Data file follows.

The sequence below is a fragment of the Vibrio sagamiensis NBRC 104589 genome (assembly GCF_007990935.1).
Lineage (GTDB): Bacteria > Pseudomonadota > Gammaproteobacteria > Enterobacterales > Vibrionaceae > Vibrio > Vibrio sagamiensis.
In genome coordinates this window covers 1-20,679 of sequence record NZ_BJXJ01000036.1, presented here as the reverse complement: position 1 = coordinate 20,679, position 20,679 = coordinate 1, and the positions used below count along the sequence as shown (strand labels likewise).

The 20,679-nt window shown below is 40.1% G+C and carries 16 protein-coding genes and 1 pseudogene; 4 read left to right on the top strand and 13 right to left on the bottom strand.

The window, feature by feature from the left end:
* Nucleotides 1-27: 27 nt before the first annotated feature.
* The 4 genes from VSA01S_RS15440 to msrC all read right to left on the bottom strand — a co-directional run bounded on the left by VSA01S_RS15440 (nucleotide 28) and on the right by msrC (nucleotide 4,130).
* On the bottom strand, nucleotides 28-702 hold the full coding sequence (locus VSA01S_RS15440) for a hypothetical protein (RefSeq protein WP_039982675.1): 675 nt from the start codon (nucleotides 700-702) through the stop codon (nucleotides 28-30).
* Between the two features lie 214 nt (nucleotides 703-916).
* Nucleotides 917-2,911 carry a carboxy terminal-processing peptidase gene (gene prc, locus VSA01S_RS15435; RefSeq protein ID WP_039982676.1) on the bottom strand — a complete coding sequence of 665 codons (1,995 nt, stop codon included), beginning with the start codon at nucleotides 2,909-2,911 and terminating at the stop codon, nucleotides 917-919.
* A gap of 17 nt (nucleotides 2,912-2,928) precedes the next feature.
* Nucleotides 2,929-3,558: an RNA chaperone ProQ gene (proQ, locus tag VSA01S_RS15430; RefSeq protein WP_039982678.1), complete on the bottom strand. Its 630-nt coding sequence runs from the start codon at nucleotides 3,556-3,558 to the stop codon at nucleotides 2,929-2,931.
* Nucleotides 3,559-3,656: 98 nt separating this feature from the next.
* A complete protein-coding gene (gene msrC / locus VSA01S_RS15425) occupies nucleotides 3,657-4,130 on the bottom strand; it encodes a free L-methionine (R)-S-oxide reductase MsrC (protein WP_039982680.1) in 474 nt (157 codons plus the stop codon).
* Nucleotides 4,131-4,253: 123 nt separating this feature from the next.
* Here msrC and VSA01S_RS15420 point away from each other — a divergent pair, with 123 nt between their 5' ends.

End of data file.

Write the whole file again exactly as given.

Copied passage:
The sequence below is a fragment of the Vibrio sagamiensis NBRC 104589 genome (assembly GCF_007990935.1).
Lineage (GTDB): Bacteria > Pseudomonadota > Gammaproteobacteria > Enterobacterales > Vibrionaceae > Vibrio > Vibrio sagamiensis.
In genome coordinates this window covers 1-20,679 of sequence record NZ_BJXJ01000036.1, presented here as the reverse complement: position 1 = coordinate 20,679, position 20,679 = coordinate 1, and the positions used below count along the sequence as shown (strand labels likewise).

The 20,679-nt window shown below is 40.1% G+C and carries 16 protein-coding genes and 1 pseudogene; 4 read left to right on the top strand and 13 right to left on the bottom strand.

The window, feature by feature from the left end:
* Nucleotides 1-27: 27 nt before the first annotated feature.
* The 4 genes from VSA01S_RS15440 to msrC all read right to left on the bottom strand — a co-directional run bounded on the left by VSA01S_RS15440 (nucleotide 28) and on the right by msrC (nucleotide 4,130).
* On the bottom strand, nucleotides 28-702 hold the full coding sequence (locus VSA01S_RS15440) for a hypothetical protein (RefSeq protein WP_039982675.1): 675 nt from the start codon (nucleotides 700-702) through the stop codon (nucleotides 28-30).
* Between the two features lie 214 nt (nucleotides 703-916).
* Nucleotides 917-2,911 carry a carboxy terminal-processing peptidase gene (gene prc, locus VSA01S_RS15435; RefSeq protein ID WP_039982676.1) on the bottom strand — a complete coding sequence of 665 codons (1,995 nt, stop codon included), beginning with the start codon at nucleotides 2,909-2,911 and terminating at the stop codon, nucleotides 917-919.
* A gap of 17 nt (nucleotides 2,912-2,928) precedes the next feature.
* Nucleotides 2,929-3,558: an RNA chaperone ProQ gene (proQ, locus tag VSA01S_RS15430; RefSeq protein WP_039982678.1), complete on the bottom strand. Its 630-nt coding sequence runs from the start codon at nucleotides 3,556-3,558 to the stop codon at nucleotides 2,929-2,931.
* Nucleotides 3,559-3,656: 98 nt separating this feature from the next.
* A complete protein-coding gene (gene msrC / locus VSA01S_RS15425) occupies nucleotides 3,657-4,130 on the bottom strand; it encodes a free L-methionine (R)-S-oxide reductase MsrC (protein WP_039982680.1) in 474 nt (157 codons plus the stop codon).
* Nucleotides 4,131-4,253: 123 nt separating this feature from the next.
* Here msrC and VSA01S_RS15420 point away from each other — a divergent pair, with 123 nt between their 5' ends.